TOR Vulnerability Allows Attackers to View Exact Timestamp a User Connected to a v2 Onion Address

Miklos Zoltan

By Miklos Zoltan . 19 February 2022

Founder - Privacy Affairs

Cybersecurity researcher Sick.Codes has discovered a major vulnerability on the Tor browser, allowing a correlation attack that can compromise the privacy of visits to v2 onion addresses.

The case was filed under CVE-2021-39246.

The vulnerability discovered affected versions of the Tor browser through 10.5.6 and 11.x through 11.0a4 and allow a local attacker with physical access to affected devices to view metadata about v2 domains, more precisely the exact timestamp that a user connected to a v2 onion address while using the –log or –verbose command line options.

This way an attacker is able to identify the exact moment a Tor user connected to a new v2 onion website. This would allow the attacker to easily triangulate the user using the complete logs available in the connection timestamps in the log file.

The problem is amplified by the fact that this timestamp is created every single time a Tor client connects to a v2 onion address. This can then be compared and correlated with a server connection log or a compromised Tor end point, if the attacker gains access to these data points.

Using the above, an attacker will then potentially be able to nullify the confidentiality and integrity of the user’s Tor session when –log or —verbose are being used.

The vulnerability is currently not fixed and is not expected to be fixed due to v2 Onion addresses becoming deprecated in October 2021.

V2 onion site connection timestamps are logged at the exact moment the server responds:

Sep 24 16:28:52.000 [warn] Warning! You've just connected to a v2 onion address. These addresses are deprecated for security reasons, and are no longer supported in Tor. Please encourage the site operator to upgrade. For more information see https://blog.torproject.org/v2-deprecation-timeline

Sep 24 16:28:52.000 [warn] Warning! You've just connected to a v2 onion address. These addresses are deprecated for security reasons, and are no longer supported in Tor. Please encourage the site operator to upgrade. For more information see https://blog.torproject.org/v2-deprecation-timeline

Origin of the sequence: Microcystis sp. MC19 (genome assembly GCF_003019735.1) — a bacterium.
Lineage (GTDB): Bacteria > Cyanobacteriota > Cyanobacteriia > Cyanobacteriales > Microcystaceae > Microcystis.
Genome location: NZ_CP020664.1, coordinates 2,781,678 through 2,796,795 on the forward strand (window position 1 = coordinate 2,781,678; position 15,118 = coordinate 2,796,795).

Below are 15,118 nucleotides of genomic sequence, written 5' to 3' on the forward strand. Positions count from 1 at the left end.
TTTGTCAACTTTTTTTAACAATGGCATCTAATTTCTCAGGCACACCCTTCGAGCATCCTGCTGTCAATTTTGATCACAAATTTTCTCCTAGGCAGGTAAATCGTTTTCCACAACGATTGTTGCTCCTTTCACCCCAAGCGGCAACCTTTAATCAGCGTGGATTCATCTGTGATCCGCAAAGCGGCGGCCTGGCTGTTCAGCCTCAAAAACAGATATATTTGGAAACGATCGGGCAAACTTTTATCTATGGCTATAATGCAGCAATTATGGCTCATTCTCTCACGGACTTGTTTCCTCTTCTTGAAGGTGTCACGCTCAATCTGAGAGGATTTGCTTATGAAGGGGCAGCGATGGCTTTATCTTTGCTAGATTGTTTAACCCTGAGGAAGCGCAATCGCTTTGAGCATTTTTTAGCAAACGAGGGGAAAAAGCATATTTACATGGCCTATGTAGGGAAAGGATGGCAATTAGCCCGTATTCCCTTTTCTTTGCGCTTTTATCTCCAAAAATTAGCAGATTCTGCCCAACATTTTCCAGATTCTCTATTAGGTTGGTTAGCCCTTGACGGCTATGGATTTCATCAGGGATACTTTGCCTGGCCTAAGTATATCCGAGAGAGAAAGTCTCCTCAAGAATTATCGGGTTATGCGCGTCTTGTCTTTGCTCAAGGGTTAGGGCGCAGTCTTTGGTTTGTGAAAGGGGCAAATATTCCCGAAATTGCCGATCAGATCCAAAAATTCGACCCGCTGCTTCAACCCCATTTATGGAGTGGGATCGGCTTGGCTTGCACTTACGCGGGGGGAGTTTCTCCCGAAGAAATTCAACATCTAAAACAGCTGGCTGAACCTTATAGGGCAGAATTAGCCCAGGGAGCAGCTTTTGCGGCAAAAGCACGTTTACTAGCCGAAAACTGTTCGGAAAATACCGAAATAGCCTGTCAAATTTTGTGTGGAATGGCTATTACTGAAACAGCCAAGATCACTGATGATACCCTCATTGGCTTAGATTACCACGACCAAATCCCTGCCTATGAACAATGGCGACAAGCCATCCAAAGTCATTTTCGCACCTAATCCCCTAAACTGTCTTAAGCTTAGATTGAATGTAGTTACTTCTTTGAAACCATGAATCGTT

Sep 24 16:28:52.000 [warn] Warning! You've just connected to a v2 onion address. These addresses are deprecated for security reasons, and are no longer supported in Tor. Please encourage the site operator to upgrade. For more information see https://blog.torproject.org/v2-deprecation-timeline

Sep 24 16:29:02.000 [warn] Warning! You've just connected to a v2 onion address. These addresses are deprecated for security reasons, and are no longer supported in Tor. Please encourage the site operator to upgrade. For more information see https://blog.torproject.org/v2-deprecation-timeline

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Disclosure Timeline

2021-07-02 – Researcher discovers vulnerability on bounty platform
2021-07-07 – Report closed as informative
2021-08-17 – Researcher requests CVE
2021-08-17 – Vendor re-notified via sec mailing list, and on bounty platform chat.
2021-09-10 – No response: researcher opens Pull Request to remove timestamps.
2021-09-24 – CVE published

Impact

Tor Browser latest 10.5.6 is affected.

Tor Browser alpha 11.0a4 is affected.

Why is it Happening?

Last year in September Tor announced that it would be deprecating v2 onion addresses.

In June 2021 the Tor browser began to warn users about this update every time they accessed a v2 domain. This warning then gets logged with the exact timestamp of the server connection time while using the –log or –verbose command line options.

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Best VPN for Android – How to pick a VPN for Android
Best VPNs – How to choose a VPN

Related to Previous Brave Brave Vulnerability

Previously in August 2021 Sick.Codes discovered a vulnerability with similar impact that has its origin in the present Tor vulnerability.

At that time affecting Brave browser 1.27 and below where the browser permanently logged the server connection time for all v2 tor domains to ~/.config/BraveSoftware/Brave-Browser/tor/data/tor.log

Like it’s the case this time as well, the Brave vulnerability allowed an attacker who obtained physical access to a device to view the exact timestamps that someone connected to a v2 onion address.

This in turn could have helped the attacker to establish the exact moment the user connected to a new v2 .onion site. Comparing this to server logs, the attacker would have been able to identify the affected user.

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